The film is especially strong in its portrayal of a very imperfect teenage romance, with all the ups and downs and doubts and discoveries that too many movies gloss over. The young actors are both great, but I especially liked Yasmin Paige as Jordana. Oliver romanticizes her as an ultra-cool, unsentimental rebel, but she turns out to be a real girl with hidden vulnerabilities. Without spending all that much time on her side of the story, Ayoade and Paige get across the notion that Jordana is just as smart and just as much of a kook as Oliver is, but more importantly she's also using her own facade to cover up major troubles. What we see of Oliver's relationships with his parents also suggests a lot without saying too much. There are obvious gimmicks and pat little bits of clever dialogue that could have easily come off as very manufactured, but nothing feels insincere thanks to the performances.

Ayoade also has a welcome facility with visual composition. "Submarine" has nothing to do with literal submarines, and the title is never spoken aloud in the dialogue. However, the metaphor is easy to grasp. Oliver's father is a depressed marine biologist and there are many allusions to oceans, nautical activity, and marine life throughou the film, sometimes just subtle imagery tucked into the corners of the frame. It's never so much that it seems out of place - Oliver and Jordana go to the beach, Oliver has fond memories of his father's science lectures, and there are occasional marine-themed items of decor around the Tate house, which are to be expected, considering Lloyd Tate's profession. It's just enough to be present, without intruding on the story.

I don't expect that "Submarine" will gain much mainstream love, because it has a very particular kind of humor that won't rub everyone the right way, and it's too easy to confuse the attitude of the neurotic young protagonist with the attitude of the film, which is actually much gentler. But I came away from it very pleased and feeling nostalgic for my own weirdo teenage years, when I though that the world turned by certain theories I had worked out - but of course they mostly didn't hold up.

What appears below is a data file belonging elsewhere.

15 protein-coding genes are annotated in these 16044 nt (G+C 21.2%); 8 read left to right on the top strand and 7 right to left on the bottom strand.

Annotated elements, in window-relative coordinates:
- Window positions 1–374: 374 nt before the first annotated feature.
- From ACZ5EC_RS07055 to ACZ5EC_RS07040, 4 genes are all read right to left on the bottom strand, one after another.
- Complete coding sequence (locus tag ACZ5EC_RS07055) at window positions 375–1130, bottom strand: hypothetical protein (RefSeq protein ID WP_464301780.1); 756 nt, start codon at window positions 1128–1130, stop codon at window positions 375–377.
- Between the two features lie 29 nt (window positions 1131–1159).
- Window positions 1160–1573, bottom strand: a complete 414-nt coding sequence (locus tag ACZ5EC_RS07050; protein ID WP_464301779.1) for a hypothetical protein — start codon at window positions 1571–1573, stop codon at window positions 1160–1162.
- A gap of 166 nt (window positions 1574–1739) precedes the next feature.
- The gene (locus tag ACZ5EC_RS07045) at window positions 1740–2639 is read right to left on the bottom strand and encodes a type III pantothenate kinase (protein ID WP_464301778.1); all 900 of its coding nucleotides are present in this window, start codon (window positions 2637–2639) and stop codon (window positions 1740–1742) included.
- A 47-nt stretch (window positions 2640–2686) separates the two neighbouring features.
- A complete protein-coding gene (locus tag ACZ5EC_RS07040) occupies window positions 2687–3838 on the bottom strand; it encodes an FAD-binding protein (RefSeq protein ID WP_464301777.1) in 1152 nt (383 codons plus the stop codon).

For all you other weirdos out there - and I know you're out there - I think this one's for you.
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Monday, December 26, 2011

Adventures in Letterboxing

I'm still at home with the folks, still watching more live television than I've seen in the last six months. I've finally found one thing that I think has improved about live TV in recent years. While channel surfing today, I came across the Reelz Channel, which was showing Michael Bay's "Pearl Harbor." What was interesting about this particular broadcast was that it was a pan-and-scan version of the movie, and a pretty terrible one. Josh Hartnett and Ben Affleck's faces were partially cut out of many frames, the scope of the big action sequences was severely reduced, and the print was noticeably grainy.

And that's when I realized that wider aspect ratios had quietly become the standard over the last few years. It's rare now to find a cable channel that doesn't have an HD counterpart showing letterboxed versions of newer movies to fit rectangular television screens. I rarely see films shot in the widescreen format presented in pan-and-scan anymore, because I don't tend to watch them on television. It's only in the cases where I can't find older films in any other format that I'll suffer through the cropped versions. Now, not only movies, but a lot of regular old television shows are shot in widescreen too. Even a good percentage of commercials are letterboxed. Ten or fifteen years ago, before the technology changed, this would have been unthinkable.